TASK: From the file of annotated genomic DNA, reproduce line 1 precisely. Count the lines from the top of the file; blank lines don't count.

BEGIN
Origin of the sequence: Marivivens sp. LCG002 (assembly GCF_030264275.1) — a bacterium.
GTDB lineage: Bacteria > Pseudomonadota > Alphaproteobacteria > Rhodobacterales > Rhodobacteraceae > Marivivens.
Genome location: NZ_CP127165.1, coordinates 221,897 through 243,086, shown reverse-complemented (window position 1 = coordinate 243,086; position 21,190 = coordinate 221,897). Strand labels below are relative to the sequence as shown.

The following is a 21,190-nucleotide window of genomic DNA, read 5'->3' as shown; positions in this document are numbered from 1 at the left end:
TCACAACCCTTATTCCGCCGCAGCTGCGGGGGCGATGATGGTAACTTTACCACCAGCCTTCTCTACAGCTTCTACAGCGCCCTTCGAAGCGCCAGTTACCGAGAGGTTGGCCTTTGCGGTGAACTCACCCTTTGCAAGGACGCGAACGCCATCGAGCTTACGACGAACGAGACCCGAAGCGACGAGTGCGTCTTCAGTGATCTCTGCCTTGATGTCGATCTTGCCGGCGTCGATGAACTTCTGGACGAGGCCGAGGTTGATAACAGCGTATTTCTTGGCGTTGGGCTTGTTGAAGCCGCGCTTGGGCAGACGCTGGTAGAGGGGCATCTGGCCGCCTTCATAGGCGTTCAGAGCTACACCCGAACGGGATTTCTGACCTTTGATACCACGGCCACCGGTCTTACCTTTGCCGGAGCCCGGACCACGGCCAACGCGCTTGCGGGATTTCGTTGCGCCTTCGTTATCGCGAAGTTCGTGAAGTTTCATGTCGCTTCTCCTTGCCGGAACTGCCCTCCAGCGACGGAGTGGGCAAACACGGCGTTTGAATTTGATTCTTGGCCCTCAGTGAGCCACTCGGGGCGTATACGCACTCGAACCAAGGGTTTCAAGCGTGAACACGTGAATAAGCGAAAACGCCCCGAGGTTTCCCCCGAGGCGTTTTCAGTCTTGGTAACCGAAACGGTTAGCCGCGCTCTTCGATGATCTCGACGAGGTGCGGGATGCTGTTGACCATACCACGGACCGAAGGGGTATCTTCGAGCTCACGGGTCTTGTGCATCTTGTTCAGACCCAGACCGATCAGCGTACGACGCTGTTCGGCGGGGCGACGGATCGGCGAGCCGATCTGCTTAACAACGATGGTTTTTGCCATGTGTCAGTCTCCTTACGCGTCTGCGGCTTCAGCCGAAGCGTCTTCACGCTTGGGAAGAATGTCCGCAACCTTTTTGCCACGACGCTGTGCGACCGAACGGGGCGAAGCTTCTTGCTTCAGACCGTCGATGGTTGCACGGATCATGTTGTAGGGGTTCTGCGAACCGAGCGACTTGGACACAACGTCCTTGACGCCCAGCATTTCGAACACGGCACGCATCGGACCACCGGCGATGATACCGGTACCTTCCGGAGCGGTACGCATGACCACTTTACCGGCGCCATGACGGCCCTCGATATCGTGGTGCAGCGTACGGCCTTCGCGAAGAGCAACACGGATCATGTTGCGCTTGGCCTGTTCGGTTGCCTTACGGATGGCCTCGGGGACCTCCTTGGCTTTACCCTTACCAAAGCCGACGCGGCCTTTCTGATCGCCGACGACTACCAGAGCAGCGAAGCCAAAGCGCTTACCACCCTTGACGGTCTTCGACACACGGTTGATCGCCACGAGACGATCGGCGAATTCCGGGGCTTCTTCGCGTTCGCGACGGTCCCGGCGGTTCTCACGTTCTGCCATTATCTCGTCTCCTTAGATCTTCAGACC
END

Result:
Origin of the sequence: Marivivens sp. LCG002 (assembly GCF_030264275.1) — a bacterium.